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The Raging Debate on Mammography Guidelines

In November last year, a series of “bombshell” recommendations about screening mammography was made by the U.S. Preventative Services Task Force , an independent panel that makes health care recommendations. Their recommendations were published in the Annals of Internal Medicine..(2009;151:716-726). (www.annals.org) and are summarized below:

Recommendations: The U.S. Preventative Services Task Force (USPSTF) recommends against routine screening mammography in women aged 40 to 49 years. The decision to start regular, biennial screening mammography before the age of 50 years should be an individual one and take into account patient context, including the patient’s values regarding specific benefits and harms. (Grade C recommendation)
The USPSTF recommends biennial screening mammography for women between the ages of 50 and 74 years. (Grade B recommendation)
The USPSTF concludes that the current evidence is insufficient to assess the additional benefits and harms of screening mammography in women 75 years or older. (I statement)
The USPSTF concludes that the current evidence is insufficient to assess the additional benefits and harms of clinical breast examination beyond screening mammography in women 40 years or older. (I statement)
The USPSTF recommends against clinicians teaching women how to perform breast self-examination. (Grade D recommendation)
The USPSTF concludes that the current evidence is insufficient to assess additional benefits and harms of either digital mammography or magnetic resonance imaging instead of film mammography as screening modalities for breast cancer.

While their recommendations are indeed provocative, I strongly believe they are not valid and they should NOT be adopted. For example, when mammography screening was introduced in Sweden, the death rate from breast cancer was reduced by about 40%. In the U.S., the breast cancer death rate has decreased by 30% since 1990, when screening mammography began to be widely used. Before that, the breast cancer death rate had been unchanged for the preceding 50 years. Of course, my worry is the insurance carriers will use these USPTF recommendations as a “cover” for denying coverage for the costs of breast screening and further, that the public will be unnecessarily confused by the conflicting opinions and not seek regular screening. That would be a major setback, for breast cancer will get a longer headstart prior to detection (if these guidelines would be followed) and more women with breast cancer will require more radical (and expensive) treatments, more debilitating symptoms, and a lower probability of living a normal life span.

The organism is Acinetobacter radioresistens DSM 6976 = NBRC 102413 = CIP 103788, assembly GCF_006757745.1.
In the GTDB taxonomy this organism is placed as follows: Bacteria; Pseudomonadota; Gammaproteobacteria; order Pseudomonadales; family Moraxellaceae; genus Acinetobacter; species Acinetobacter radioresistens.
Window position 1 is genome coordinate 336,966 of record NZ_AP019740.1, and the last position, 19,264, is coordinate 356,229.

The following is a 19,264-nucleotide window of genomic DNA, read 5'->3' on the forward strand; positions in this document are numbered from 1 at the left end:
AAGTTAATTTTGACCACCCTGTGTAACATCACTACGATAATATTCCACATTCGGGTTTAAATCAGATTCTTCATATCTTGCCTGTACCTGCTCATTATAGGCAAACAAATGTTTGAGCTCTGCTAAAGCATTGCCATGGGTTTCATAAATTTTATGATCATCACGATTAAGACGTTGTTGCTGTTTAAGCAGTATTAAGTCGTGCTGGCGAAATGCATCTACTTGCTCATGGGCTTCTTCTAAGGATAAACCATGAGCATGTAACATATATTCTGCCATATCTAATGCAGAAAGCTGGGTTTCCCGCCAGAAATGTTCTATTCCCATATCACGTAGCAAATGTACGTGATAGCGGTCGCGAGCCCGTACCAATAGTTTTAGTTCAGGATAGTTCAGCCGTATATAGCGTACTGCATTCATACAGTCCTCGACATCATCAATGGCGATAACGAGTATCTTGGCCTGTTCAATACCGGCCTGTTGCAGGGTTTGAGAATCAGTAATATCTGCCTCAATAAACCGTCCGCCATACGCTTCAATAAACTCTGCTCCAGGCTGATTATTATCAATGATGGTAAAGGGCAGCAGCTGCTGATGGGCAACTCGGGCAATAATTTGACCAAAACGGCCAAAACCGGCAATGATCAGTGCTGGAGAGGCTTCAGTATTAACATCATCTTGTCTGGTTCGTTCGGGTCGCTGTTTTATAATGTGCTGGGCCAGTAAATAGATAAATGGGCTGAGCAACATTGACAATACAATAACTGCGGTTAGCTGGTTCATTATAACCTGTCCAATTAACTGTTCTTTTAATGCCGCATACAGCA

The USPSTF recommendations have been endorsed by the following organizations: American Academy of Family Physicians, American College of Medicine, American College of Preventative Medicine, National Association of County and City Health Officials, and the American Public Health Association.

On the other hand, virtually all the national organizations whose physician members are directly responsible for the screening and management of breast cancer are strongly opposed to these recommendations, including the American Cancer Society, the American College of Radiology, the American College of Surgeons, American Society of Breast Surgeons, the Society of Breast imaging, and the National Comprehensive Cancer Network. Indeed, many of their leaders have made very strong statements lamblasting the conclusions of the USPSTF.

“The American Cancer Society continues to recommend annual screening using mammography and clinical breast examination for all women, beginning at age 40. Our experts make this recommendation having reviewed virtually all the same data reviewed by the USPSTF, but also additional data that the USPSTF did not consider. When recommendations are based on judgements about the balance of risks and benefits, reasonable experts can look at the same data and reach different conclusions” Otis W. Brawley, MD Chief medical Officer, American Cancer Society.

The American College of Obstetricians and Gynecologists (ACOG) also maintains its current advice that women in their 40s continue mammographic screening every 1 to 2 years and women age 50 or older continue annual screening, stating: “ All women, along with their physicians, should individually assess the benefits as well as the risks of mammographic screening”.

The American College of Surgeons (ACS) also affirmed the the American Cancer Society Guidelines have resulted in an effective approach toward dealinig with brest cancer and that women should continue to follow them in consultation with their physicians. Dr Lemar S. McGinnis, MD, President of the ACS, stated: “ While recognizing that mammography is not perfect and supporting continuing research for improved methods, the surgical community believes that the American Cancer Society’s screening guidelines offer an optimal approach to detecting breast cancer early, when it can be most successfully treated.”